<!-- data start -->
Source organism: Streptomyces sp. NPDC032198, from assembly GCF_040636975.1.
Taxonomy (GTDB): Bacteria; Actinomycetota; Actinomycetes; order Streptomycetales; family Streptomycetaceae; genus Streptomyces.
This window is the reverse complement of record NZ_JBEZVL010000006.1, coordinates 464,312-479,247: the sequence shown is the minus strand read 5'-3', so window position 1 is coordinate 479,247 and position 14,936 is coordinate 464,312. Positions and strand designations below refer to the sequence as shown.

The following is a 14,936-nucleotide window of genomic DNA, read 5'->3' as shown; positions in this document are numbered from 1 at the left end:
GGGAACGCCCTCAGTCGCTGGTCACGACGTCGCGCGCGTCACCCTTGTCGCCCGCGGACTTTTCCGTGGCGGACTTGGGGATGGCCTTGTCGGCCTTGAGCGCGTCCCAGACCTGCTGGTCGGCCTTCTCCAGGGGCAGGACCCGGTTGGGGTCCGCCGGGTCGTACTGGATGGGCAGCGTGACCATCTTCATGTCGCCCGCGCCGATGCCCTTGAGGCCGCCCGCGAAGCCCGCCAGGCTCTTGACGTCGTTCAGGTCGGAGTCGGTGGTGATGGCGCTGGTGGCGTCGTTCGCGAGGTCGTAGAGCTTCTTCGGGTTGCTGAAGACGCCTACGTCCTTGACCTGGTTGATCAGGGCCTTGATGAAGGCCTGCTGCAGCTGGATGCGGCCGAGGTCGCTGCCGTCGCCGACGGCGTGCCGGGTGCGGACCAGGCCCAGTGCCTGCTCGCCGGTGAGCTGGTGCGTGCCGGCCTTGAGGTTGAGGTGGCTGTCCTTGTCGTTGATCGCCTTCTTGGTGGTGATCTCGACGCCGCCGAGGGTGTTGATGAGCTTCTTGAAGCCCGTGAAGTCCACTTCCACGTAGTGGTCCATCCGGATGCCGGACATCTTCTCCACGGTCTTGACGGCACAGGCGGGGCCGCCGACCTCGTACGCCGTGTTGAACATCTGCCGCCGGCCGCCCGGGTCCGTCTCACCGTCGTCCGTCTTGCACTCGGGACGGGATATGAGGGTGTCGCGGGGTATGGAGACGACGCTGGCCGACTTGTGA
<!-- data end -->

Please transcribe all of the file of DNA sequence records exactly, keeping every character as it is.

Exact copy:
Source organism: Streptomyces sp. NPDC032198, from assembly GCF_040636975.1.
Taxonomy (GTDB): Bacteria; Actinomycetota; Actinomycetes; order Streptomycetales; family Streptomycetaceae; genus Streptomyces.
This window is the reverse complement of record NZ_JBEZVL010000006.1, coordinates 464,312-479,247: the sequence shown is the minus strand read 5'-3', so window position 1 is coordinate 479,247 and position 14,936 is coordinate 464,312. Positions and strand designations below refer to the sequence as shown.

The following is a 14,936-nucleotide window of genomic DNA, read 5'->3' as shown; positions in this document are numbered from 1 at the left end:
GGGAACGCCCTCAGTCGCTGGTCACGACGTCGCGCGCGTCACCCTTGTCGCCCGCGGACTTTTCCGTGGCGGACTTGGGGATGGCCTTGTCGGCCTTGAGCGCGTCCCAGACCTGCTGGTCGGCCTTCTCCAGGGGCAGGACCCGGTTGGGGTCCGCCGGGTCGTACTGGATGGGCAGCGTGACCATCTTCATGTCGCCCGCGCCGATGCCCTTGAGGCCGCCCGCGAAGCCCGCCAGGCTCTTGACGTCGTTCAGGTCGGAGTCGGTGGTGATGGCGCTGGTGGCGTCGTTCGCGAGGTCGTAGAGCTTCTTCGGGTTGCTGAAGACGCCTACGTCCTTGACCTGGTTGATCAGGGCCTTGATGAAGGCCTGCTGCAGCTGGATGCGGCCGAGGTCGCTGCCGTCGCCGACGGCGTGCCGGGTGCGGACCAGGCCCAGTGCCTGCTCGCCGGTGAGCTGGTGCGTGCCGGCCTTGAGGTTGAGGTGGCTGTCCTTGTCGTTGATCGCCTTCTTGGTGGTGATCTCGACGCCGCCGAGGGTGTTGATGAGCTTCTTGAAGCCCGTGAAGTCCACTTCCACGTAGTGGTCCATCCGGATGCCGGACATCTTCTCCACGGTCTTGACGGCACAGGCGGGGCCGCCGACCTCGTACGCCGTGTTGAACATCTGCCGCCGGCCGCCCGGGTCCGTCTCACCGTCGTCCGTCTTGCACTCGGGACGGGATATGAGGGTGTCGCGGGGTATGGAGACGACGCTGGCCGACTTGTGA